Here is a simple hand that requires what is, perhaps, a counter-intuitive approach to the bidding.

Dealer: North
E/W Game


This type of problem occurs routinely and, by most average players, it is misjudged. Looking at the South hand, it may seem obvious to you to pass but, in the long run, it will certainly be superior to rebid 2S.

This is because, in a NT contract, the poor-quality 5-card spade suit will be almost impossible to establish whereas, if it is trumps, even opposite a doubleton in partner’s hand, it is very likely to produce two tricks, often three.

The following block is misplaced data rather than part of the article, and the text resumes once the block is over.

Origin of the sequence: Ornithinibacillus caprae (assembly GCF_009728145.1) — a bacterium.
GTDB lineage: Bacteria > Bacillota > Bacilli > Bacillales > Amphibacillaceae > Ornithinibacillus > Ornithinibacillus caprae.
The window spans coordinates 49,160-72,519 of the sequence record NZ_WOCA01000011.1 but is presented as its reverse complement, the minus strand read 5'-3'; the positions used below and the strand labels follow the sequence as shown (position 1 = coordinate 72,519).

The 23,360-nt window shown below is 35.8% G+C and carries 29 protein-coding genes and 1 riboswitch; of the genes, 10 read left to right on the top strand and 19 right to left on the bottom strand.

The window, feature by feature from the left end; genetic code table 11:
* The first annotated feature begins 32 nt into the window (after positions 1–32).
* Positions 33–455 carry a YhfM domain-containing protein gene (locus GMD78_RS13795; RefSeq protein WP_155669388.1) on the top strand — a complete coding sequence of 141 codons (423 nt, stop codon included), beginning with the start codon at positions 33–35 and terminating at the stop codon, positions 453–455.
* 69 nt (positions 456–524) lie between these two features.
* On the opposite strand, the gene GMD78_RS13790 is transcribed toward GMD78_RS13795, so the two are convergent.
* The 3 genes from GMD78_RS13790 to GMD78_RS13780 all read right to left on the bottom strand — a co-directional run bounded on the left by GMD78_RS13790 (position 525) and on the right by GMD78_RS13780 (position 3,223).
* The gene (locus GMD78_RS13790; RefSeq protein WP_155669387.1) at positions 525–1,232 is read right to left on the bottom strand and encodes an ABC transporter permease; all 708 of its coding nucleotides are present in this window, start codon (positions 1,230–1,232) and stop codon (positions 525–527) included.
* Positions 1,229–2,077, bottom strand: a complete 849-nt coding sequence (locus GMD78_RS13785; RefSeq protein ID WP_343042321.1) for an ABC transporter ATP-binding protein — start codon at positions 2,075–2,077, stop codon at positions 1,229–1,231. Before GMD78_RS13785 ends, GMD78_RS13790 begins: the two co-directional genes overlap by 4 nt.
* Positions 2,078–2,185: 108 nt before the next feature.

In no trump contracts, you want solid or semi-solid suits; in suit contracts, some gaps will not prove as costly. This is also why, had North opened 1NT, you would normally make a weak-take out to 2S, either naturally or via a transfer.

There will be times, especially at duplicate pairs, where you might decide to remain in 1NT despite a poor 5-card major suit, but this should be reserved for when you have an excess of points: the fewer you hold, the more advantageous it will be to have a trump suit.

Here, against 1NT, East would lead 6♣ and E/W have seven top tricks. The declarer will also have an uneasy time discarding from both dummy and his own hand. Against 2S, the defence are helpless.

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